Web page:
Generally you will also have to pay an annual fee to manage and administer your annuity. This could be higher than the fees on your IRA or 401(k). Typically, it’s about 0.3 percent of the value of your annuity contract. This can also be a flat fee, perhaps $25 or $30 a year.

Surrender Charges

Many annuity contracts will have built-in time periods at the beginning, usually for a set number of years, known as the surrender-fee period. During this time, you are charged a surrender fee if you withdraw money in excess of the scheduled payment amounts. Sometimes, the contract does permit limited withdrawals. If you withdraw more, you will incur a charge that can be as much as 7 percent of the value of the annuity. Typically, the percentage goes down over time. Longer surrender-fee periods usually mean the agent gets higher commissions.

Mortality Expenses

Mortality expenses compensate the insurance company for the risk it takes and may be charged by the company as a commission. This fee can range from 0.5 to 1.5 percent of the policy value each year.

Investment Expense Ratio

The cost of managing investments in a variable annuity is covered by the investment expense ratio. Variable annuities have investment and management fees. These fees can be referred to as expense ratios, 12b-1 fees or service fees. They can range from 0.6 percent to more than 3 percent each year.

Other Fees

Other charges you may include transfer charges, distribution charges, third party transfer charges, contract fees, underwriting fees, and redemption fees.

Additionally, most annuity contracts carry general fees that are often listed as distribution fees or administrative fees and can range anywhere from 0.2 percent to just over 1 percent of the annuity value. These charges are applied for the management of the contract.

24 Cited Research Articles

  1. Ansparch, D. (2018, March 22). Variable Annuity Fees – If they’re Too High, Your Account Will Suffer. Retrieved from
  2. Borzykowski, B. (2018, May 8). What are the fees on that annuity? Good luck finding them. Retrieved from
  3. CNN Money Ultimate Guide to Retirement. (n.d.). Do all annuities have high fees? Retrieved from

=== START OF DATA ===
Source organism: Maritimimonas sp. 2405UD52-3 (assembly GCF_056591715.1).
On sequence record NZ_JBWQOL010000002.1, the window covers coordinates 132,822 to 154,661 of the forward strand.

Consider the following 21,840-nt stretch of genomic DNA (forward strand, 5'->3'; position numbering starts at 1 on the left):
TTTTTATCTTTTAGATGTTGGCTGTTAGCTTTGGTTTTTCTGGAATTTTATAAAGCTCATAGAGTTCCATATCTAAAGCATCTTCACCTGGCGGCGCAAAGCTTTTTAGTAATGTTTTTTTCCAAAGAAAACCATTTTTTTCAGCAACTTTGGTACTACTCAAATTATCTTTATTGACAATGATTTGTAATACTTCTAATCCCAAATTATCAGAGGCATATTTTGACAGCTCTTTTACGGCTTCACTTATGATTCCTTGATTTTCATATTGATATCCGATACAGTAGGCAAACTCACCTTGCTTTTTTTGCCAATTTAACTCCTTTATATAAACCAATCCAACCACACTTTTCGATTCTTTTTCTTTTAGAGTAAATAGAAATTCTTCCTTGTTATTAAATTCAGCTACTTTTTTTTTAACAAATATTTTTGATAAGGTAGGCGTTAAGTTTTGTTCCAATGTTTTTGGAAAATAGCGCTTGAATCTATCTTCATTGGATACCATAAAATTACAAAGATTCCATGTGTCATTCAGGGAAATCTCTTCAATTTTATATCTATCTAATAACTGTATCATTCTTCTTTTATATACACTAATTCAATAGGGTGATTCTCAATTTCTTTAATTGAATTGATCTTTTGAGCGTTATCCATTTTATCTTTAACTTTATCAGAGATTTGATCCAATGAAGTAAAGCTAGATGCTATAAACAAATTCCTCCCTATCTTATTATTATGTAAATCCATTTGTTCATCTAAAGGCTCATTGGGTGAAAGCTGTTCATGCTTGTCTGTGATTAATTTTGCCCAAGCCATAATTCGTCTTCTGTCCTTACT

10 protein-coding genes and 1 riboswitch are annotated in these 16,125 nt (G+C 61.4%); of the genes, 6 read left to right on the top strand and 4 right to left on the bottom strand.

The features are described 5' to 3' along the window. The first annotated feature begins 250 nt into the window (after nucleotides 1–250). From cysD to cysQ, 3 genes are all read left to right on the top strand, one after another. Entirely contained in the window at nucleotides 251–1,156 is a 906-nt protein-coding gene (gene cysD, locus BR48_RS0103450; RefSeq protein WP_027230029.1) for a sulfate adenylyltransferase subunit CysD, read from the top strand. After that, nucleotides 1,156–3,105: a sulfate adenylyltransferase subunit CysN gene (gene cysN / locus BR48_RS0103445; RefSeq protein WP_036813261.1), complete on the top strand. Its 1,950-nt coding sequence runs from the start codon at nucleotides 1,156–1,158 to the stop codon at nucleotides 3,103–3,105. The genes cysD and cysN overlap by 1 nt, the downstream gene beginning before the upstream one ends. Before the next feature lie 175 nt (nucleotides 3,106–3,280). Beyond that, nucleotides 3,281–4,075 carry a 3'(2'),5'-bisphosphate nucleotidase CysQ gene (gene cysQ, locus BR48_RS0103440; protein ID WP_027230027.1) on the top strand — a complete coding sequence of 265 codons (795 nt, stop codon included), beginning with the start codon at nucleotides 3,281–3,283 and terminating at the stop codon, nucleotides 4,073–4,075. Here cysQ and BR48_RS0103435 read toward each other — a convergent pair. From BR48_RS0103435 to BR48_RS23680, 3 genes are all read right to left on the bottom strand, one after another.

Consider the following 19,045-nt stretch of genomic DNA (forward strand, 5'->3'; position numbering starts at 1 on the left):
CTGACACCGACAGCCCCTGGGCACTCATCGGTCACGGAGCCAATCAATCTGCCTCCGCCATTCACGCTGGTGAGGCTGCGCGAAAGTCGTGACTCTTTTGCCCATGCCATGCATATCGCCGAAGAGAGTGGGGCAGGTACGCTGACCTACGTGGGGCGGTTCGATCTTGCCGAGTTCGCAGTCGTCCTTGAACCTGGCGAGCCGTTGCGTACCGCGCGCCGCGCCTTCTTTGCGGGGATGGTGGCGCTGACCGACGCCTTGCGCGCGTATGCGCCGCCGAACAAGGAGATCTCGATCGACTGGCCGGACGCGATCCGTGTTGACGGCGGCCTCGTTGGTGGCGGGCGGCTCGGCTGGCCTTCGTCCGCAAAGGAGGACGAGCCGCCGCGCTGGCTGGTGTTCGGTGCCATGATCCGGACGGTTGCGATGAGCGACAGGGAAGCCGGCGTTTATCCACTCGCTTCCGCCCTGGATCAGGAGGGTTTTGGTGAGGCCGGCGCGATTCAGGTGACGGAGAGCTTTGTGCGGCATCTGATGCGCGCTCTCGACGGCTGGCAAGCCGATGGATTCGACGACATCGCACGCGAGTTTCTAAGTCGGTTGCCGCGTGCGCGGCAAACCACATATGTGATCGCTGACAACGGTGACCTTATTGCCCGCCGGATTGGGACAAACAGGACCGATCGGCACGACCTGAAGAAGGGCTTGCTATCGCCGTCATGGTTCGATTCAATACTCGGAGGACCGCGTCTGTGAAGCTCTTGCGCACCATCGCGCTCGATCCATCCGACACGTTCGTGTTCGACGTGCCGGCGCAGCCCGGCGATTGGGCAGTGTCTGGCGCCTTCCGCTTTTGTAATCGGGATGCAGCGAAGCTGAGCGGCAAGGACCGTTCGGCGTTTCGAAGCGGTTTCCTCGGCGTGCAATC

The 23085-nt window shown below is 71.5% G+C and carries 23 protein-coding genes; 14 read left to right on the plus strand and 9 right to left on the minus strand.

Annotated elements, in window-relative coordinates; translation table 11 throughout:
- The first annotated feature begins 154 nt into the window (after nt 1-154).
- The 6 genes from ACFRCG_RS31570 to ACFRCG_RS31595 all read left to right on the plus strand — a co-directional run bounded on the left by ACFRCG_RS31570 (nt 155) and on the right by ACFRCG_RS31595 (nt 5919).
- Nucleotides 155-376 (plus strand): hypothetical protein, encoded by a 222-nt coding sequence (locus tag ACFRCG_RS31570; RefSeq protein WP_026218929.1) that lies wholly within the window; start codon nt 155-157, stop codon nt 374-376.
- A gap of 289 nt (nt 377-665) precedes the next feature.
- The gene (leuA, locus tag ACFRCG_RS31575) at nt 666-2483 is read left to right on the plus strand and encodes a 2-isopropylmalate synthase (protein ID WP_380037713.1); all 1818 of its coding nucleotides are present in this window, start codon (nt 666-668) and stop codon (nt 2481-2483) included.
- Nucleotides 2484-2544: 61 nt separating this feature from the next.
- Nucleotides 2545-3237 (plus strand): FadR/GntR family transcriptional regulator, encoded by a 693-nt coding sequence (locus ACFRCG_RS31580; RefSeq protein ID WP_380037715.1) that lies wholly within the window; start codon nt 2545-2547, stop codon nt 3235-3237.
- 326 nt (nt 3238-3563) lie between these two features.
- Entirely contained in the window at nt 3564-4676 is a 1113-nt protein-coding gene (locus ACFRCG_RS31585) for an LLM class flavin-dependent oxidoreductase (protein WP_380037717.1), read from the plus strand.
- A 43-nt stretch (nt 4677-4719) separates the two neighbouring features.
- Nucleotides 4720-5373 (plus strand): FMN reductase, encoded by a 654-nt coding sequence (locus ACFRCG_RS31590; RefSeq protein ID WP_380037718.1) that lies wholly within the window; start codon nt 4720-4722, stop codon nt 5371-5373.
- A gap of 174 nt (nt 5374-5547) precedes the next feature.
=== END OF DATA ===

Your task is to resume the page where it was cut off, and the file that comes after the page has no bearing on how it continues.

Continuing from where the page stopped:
4. Csiszar, J. (n.d.). How Do Insurance Companies Make Money on Annuities? Retrieved from
  5. Haithcock, S. G. (2019, March 12). The Levels of Commission Agents Earn on Annuities. Retrieved from
  6. Haithcock, S.G. (2019, January 28). Indexed Annuities: The Good, The Bad and The Truth. Retrieved from
  7. Hicks, C. and Moeller, P. (2019, February 25). 15 Things You Need to Know Now About Annuities. Retrieved from
  8. Investopedia. (2018, April 6). Passing the Buck: The Hidden Costs of Annuities. Retrieved from
  9. John, C. (n.d.). How Much Does a Commission Agent Get Paid for a Fixed-Indexed Annuity? Retrieved from
  10. Land, G. (2019, March 3). Ohio National Faces Flood of Litigation After Axing Life Annuity Commissions. Retrieved from
  11. Longo, T. (2019, February 20). Insurance Industry Battles Back Against Fiduciary Standard. Retrieved from
  12. Maranjian, S. (2017, August 13). Read This Before You Get an Annuity. Retrieved from
  13. Money. (n.d.). Why Are Annuity Fees So High? Retrieved from
  14. Olsen, J.L. and Kitces, M.E. (2014, July 3). What you need to know about the cost of fixed annuities. Retrieved from
  15. Pino, I. (2018, July 2). How You Can Find the Fees You’re Paying in an Annuity. Retrieved from
  16. Ritzke, C. (2017, July 25). Why Do the Pundits Hate Annuity Commissions? Retrieved from
  17. Rose, J. (2018, November 16). How One Woman Paid Over $3,500 in Variable Annuity Fees and Didn’t Even Know It. Retrieved from
  18. Tank, J. (2019, March 10). Jason Tank: Explaining how a variable annuity works. Retrieved from
  19. The Motley Fool. (2019, March 17). Americans Overwhelmingly Lack Knowledge About This Key Financial Product. Retrieved from
  20. The Motley Fool. (n.d.). What Commission Is Paid on a Fixed-Indexed Annuity? Retrieved from
  21. Thornton, N. (2018, October 10). Is the commission-based annuity market primed for disruption? Retrieved from
  22. Tuohy, C. (2018, May 25). Agent Commissions Rise For Annuities in 1Q. Retrieved from
  23. U.S. Securities and Exchange Commission. (2011, April 18). Variable Annuities: What You Should Know. Retrieved from
  24. Zacks. (n.d.). Annuity Fee Comparisons. Retrieved from